No evidence has been presented to support the assertion that Jacque Dermody made any promise to Eric Massenburg to remove his name from the sex offender registry. Even if she made a promise to do something she had no authority to do, no reason has been presented for why Ms. Dermody shouldn't be entitled to absolute quasi-judicial immunity for both state and federal claims. See Kincaid v. Vail, 969 F.2d 594, 601 (7th Cir. 1992); H.B. v. State of Indiana-Elkhart Div. of Family & Children, 713 N.E.2d 300, 302 (Ind. App. 1999).

The court grants Ms. Dermody's motion for summary judgment.

2. Nurse Practitioner Lyn Stevens

The Massenburgs claim that Nurse Practitioner Lyn Stevens maliciously misdiagnosed their child's vaginal infection as a tear that could only be caused by digital penetration. They say Nurse Stevens should have believed Tonya Massenburg's explanation that the child only had an infection and should have called the child's physician instead of Laurie Richardson. The Massenburgs say that Nurse Stevens purposely withheld from Ms. Richardson the explanation that the tear may have been caused by the child's scratching, which, they say, evidences a conspiracy to deprive them of custody of their child, defame them, and cause other violations of their rights.

Nurse Stevens argues that the Indiana state claims are essentially a medical malpractice claim, and a malpractice claim is jurisdictionally barred here. Further, Nurse Stevens says she was only performing her statutory duty to report suspected child abuse, and to not report her findings upon examining the child would have been criminal. Finally, Nurse Stevens maintains she was a private actor, never met teacher Jane Doe or Probation Officer Dermody, and only met Laurie Richardson for the first time on March 8, 2007.

The Massenburgs don't deny the evidence that the child had a tear and not just an infection. Instead, they point to the affidavit Nurse Stevens submitted, where she admits that the tear she found on the child could have been caused by the child scratching herself. They say Nurse Stevens nefariously omitted this exculpatory explanation from Laurie Richardson, but they present no evidence as to what was or wasn't communicated between Nurse Stevens and Ms. Richardson. Instead, the only evidence available (Nurse Stevens' affidavit) reveals that Tonya brought her child to the Emergency Room, as Ms. Richardson instructed her to do, and told the nurses that Child Protective Services told her to bring the child into the ER. That information caused the nurses to examine the child for signs of sexual abuse. Seeing a tear caused by a finger and performing tests that ruled out an infection, Nurse Stevens told Ms. Richardson of her findings. The child's medical records indicate that the child wouldn't talk at all to Nurse Stevens.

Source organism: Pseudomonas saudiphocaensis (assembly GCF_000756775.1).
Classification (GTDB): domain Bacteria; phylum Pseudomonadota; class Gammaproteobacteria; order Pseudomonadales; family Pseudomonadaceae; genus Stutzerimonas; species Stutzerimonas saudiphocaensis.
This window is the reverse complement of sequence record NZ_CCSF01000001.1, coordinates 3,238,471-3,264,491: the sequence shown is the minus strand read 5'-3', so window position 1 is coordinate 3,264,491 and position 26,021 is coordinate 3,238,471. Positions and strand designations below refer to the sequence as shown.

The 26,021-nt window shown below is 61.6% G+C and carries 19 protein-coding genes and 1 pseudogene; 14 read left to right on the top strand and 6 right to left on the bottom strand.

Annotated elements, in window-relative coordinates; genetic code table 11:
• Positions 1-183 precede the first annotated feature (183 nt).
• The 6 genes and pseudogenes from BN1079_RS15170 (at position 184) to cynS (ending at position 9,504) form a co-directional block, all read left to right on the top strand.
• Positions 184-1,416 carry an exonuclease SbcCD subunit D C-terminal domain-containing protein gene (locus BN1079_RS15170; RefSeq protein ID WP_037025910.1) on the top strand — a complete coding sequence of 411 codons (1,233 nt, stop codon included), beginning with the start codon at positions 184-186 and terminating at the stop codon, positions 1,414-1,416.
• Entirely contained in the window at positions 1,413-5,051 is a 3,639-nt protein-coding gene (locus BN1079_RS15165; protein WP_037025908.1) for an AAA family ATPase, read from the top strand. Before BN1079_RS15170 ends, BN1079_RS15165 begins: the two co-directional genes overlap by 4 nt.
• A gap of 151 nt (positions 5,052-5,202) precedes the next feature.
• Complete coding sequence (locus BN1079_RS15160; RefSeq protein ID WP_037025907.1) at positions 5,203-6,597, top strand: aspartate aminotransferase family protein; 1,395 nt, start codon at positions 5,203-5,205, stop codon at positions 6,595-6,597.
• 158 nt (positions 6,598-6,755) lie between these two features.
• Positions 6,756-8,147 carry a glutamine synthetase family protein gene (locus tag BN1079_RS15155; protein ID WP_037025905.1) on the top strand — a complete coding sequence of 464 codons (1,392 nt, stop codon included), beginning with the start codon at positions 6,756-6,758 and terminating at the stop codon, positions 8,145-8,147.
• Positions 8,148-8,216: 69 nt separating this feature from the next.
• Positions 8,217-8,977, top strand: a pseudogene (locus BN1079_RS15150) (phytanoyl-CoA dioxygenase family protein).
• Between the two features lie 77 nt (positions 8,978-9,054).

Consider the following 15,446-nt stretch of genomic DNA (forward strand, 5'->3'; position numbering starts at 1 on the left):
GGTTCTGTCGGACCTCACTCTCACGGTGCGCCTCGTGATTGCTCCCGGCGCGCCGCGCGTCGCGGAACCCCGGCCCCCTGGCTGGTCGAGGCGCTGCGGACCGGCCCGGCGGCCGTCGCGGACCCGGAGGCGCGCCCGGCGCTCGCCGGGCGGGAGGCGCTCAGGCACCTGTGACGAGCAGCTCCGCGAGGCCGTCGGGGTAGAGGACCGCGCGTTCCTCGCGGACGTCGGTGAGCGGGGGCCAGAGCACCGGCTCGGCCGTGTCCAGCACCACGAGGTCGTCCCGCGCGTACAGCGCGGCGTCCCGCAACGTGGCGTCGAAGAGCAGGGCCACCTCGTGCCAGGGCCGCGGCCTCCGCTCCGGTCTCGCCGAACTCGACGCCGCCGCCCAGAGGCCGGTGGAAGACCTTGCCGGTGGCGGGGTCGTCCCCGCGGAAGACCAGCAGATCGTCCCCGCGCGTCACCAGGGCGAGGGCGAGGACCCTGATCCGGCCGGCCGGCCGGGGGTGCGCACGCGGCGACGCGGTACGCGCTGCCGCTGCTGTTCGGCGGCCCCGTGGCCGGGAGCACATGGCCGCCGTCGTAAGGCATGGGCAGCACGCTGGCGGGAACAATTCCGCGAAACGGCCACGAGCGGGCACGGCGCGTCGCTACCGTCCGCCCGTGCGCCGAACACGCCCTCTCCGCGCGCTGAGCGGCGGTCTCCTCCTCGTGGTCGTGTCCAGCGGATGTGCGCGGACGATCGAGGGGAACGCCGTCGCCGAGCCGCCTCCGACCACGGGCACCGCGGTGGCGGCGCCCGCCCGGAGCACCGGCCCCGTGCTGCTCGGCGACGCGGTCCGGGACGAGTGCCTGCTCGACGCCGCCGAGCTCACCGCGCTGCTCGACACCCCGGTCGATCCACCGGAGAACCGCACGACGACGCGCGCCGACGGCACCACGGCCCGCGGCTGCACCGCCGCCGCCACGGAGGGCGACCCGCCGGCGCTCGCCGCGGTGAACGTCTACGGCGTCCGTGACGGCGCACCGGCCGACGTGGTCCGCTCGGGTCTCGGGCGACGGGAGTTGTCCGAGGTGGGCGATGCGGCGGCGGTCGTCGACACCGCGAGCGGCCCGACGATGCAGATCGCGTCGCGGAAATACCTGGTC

Without presenting any supporting evidence, the Massenburgs leap from the statement that the tear could have been caused by the child herself to the conclusion that Nurse Stevens entered into a conspiracy to deprive the Massenburgs of custody of their child and defame them, all out of racial animus. The Massenburgs mistake their burden on a motion for summary judgment: they argue that the burden is on Nurse Stevens to prove her case before any burden is placed on them. This isn't how the federal summary judgment process works, and the Massenburgs were notified of the requirements placed on them by this court's order granting summary judgment to teacher Jane Doe. Nurse Stevens' summary judgment motion is a motion that argues to the court that the plaintiffs can't prove their case. The motion itself immediately places a burden on the plaintiffs to show what evidence they have that can convince a jury that their version of the facts is true. Our court of appeals has saliently called it the "put up or shut up moment in a lawsuit, when a party must show what evidence it has that would convince a trier of fact to ...